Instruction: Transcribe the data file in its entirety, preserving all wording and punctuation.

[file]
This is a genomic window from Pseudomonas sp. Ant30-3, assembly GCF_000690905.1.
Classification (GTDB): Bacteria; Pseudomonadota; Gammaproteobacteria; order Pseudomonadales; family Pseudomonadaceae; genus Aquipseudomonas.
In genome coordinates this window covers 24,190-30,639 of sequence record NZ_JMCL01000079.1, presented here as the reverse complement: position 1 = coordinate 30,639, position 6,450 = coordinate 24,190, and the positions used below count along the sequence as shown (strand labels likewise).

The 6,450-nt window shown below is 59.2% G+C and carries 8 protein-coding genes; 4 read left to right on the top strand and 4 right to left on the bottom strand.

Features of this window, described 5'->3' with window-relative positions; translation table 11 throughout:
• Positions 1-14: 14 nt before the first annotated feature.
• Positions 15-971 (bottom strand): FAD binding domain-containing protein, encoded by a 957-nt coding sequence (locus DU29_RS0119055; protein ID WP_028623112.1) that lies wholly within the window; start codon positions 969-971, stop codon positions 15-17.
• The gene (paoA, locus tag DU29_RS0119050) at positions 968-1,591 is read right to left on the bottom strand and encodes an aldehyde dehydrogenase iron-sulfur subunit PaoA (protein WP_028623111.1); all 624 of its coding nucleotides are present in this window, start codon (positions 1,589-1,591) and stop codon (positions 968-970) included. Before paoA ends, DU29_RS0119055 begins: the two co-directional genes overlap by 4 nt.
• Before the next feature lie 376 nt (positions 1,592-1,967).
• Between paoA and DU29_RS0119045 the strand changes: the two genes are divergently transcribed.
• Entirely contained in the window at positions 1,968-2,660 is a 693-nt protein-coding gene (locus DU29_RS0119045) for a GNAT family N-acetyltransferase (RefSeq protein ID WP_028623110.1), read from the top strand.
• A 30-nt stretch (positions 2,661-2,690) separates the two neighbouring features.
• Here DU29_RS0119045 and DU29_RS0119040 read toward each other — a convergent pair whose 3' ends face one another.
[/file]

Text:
This is a genomic window from Pseudomonas sp. Ant30-3, assembly GCF_000690905.1.
Classification (GTDB): Bacteria; Pseudomonadota; Gammaproteobacteria; order Pseudomonadales; family Pseudomonadaceae; genus Aquipseudomonas.
In genome coordinates this window covers 24,190-30,639 of sequence record NZ_JMCL01000079.1, presented here as the reverse complement: position 1 = coordinate 30,639, position 6,450 = coordinate 24,190, and the positions used below count along the sequence as shown (strand labels likewise).

The 6,450-nt window shown below is 59.2% G+C and carries 8 protein-coding genes; 4 read left to right on the top strand and 4 right to left on the bottom strand.

Features of this window, described 5'->3' with window-relative positions; translation table 11 throughout:
• Positions 1-14: 14 nt before the first annotated feature.
• Positions 15-971 (bottom strand): FAD binding domain-containing protein, encoded by a 957-nt coding sequence (locus DU29_RS0119055; protein ID WP_028623112.1) that lies wholly within the window; start codon positions 969-971, stop codon positions 15-17.
• The gene (paoA, locus tag DU29_RS0119050) at positions 968-1,591 is read right to left on the bottom strand and encodes an aldehyde dehydrogenase iron-sulfur subunit PaoA (protein WP_028623111.1); all 624 of its coding nucleotides are present in this window, start codon (positions 1,589-1,591) and stop codon (positions 968-970) included. Before paoA ends, DU29_RS0119055 begins: the two co-directional genes overlap by 4 nt.
• Before the next feature lie 376 nt (positions 1,592-1,967).
• Between paoA and DU29_RS0119045 the strand changes: the two genes are divergently transcribed.
• Entirely contained in the window at positions 1,968-2,660 is a 693-nt protein-coding gene (locus DU29_RS0119045) for a GNAT family N-acetyltransferase (RefSeq protein ID WP_028623110.1), read from the top strand.
• A 30-nt stretch (positions 2,661-2,690) separates the two neighbouring features.
• Here DU29_RS0119045 and DU29_RS0119040 read toward each other — a convergent pair whose 3' ends face one another.